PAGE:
The A-Z of distracting yourself during cancer treatment
INGA Wellbeing would like to thank Sara of Ticking Off Breast Cancer for her perfect recommendations of the best ways to distract yourself through cancer treatments:
It is undeniable that cancer treatment is tough. It can be harsh, unpleasant, difficult, upsetting, and painful. It can be physically, mentally and emotionally draining. A lot of the time, you are at home feeling, quite frankly, rotten. At other times, you may feel a bit brighter and able to get up and about. How ever you are feeling, it is important to keep busy (whether your mind and/or your body) by doing things to take your mind off the treatment and all the scary thoughts that a cancer diagnosis brings with it.
So here is a quick A to Z of distractions. Just a simple list.
A: Audio books
Audio books are brilliant because you can listen to them anywhere: at hospital, having chemo, recovering from surgery, when dealing with the chemo fall-out or in the car on the way to medical appointments. They are an excellent way of distracting yourself from the worry that cancer brings.
B: Boxsets and blogs
Boxsets are ideal for those days during chemo when you just cannot move from the sofa or bed: there are so many brilliant boxsets on various streaming services. There is literally something for everyone (take a look at my blog on boxsets for some suggestions). Blogging: why not start writing about your experience and start up your own blog? Not only will you be helping others who are going through the same experience but writing about your experience is an extremely therapeutic way to deal with how you feel about your cancer diagnosis.
C: Clothing, cupboards, crafts and cooking
Make sure you have the perfect clothing to allow yourself to feel comfortable and relaxed, even on treatment or in-patient days. Take a look at INGA Wellbeing’s adapted clothing collection as an option for days when you are connected to IVs or having to cope with drains etc. Then take on the three C’s. Sort out those cupboards that have needed a clear out for years, get going on some crafts like knitting and sewing, and cook – experiment with healthy recipes, bake a cake, make some meals for your freezer for those days when you can’t cook.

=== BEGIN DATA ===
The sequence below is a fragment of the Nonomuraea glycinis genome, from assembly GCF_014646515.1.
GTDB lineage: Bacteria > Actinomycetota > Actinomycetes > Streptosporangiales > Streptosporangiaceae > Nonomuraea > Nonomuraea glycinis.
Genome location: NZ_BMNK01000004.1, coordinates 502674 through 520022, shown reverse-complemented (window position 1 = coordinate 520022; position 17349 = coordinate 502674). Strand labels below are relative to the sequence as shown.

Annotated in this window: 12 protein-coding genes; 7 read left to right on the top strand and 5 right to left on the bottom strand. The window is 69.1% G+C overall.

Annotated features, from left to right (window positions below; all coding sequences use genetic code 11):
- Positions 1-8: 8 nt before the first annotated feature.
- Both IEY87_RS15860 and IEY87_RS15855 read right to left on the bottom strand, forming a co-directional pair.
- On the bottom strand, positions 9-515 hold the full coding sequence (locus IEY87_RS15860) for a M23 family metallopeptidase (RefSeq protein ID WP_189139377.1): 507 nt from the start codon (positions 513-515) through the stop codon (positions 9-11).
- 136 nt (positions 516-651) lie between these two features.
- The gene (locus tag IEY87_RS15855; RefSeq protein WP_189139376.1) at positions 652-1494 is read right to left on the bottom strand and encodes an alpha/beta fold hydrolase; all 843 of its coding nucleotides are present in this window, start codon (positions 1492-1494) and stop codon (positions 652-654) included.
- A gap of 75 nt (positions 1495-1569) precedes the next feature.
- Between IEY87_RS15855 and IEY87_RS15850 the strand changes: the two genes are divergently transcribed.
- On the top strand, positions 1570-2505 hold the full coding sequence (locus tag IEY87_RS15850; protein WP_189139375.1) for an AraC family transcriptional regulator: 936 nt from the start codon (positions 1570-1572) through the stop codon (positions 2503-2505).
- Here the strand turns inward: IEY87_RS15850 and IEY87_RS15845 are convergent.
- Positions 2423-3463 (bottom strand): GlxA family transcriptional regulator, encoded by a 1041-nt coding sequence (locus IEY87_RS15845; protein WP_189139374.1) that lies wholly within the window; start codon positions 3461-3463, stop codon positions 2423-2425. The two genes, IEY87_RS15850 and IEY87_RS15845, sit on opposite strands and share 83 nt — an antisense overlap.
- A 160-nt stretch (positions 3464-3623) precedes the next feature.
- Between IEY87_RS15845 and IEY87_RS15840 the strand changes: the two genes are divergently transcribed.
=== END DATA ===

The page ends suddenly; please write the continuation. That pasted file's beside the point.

D: Do a crossword or other puzzle
For those people going through chemotherapy, one of the side effects is chemo-brain. Doing crosswords and other similar puzzles can help keep the brain cells active in addition to providing a super distraction.
Exercise, exercise, exercise! This is the all-round winner of the distraction list: it can help take your mind off your cancer and it can help you to feel better.
Like boxsets, watching a film when you are having a sofa day, can transport you from real life to a whole other world. There are so many films to choose from: the golden oldies, chick-flicks, rom-coms, thrillers, detective dramas, the list goes on.
If you have a garden, back yard, balcony or window box why not potter around with some plants, flowers or vegetables? This is especially nice to do now that we are entering spring and the weather is brightening up. A great way to get some fresh air and little bit of exercise.
H: Home decorations
Yes, I know that during cancer treatment is not the time for redecorating the house, but it could be the time for planning how you will redecorate once treatment is over and you are feeling better. Looking in magazines and online at beautiful homes, furniture, bathrooms and kitchens is the perfect way to stop thinking about cancer.
I: Invite people to visit for a cup of tea
Don’t wait for people to offer to visit: a lot of people don’t know how to act around a cancer patient and they don’t want to intrude. If you feel up to it, invite a friend over for a cuppa and a natter – of course to talk about all sorts of non-cancer things.
J: Journals and Jigsaws
Keep a journal. This may not strictly be a distraction from cancer and treatment, but writing can be so soothing and you may find it helps with how you deal with your cancer diagnosis. And do a jigsaw – get one of the really difficult ones with 1000’s of pieces that you can start and work on over the course of a few weeks. Take my word for it – doing a jigsaw will soon take your mind off cancer.
Spend time with the kids. Depending on your energy levels, get involved with them: watching family films, playing boards games, reading together or just sitting and talking to them. Children have an amazing way of keeping us grounded during hard times – just by being themselves.
L: Learn something new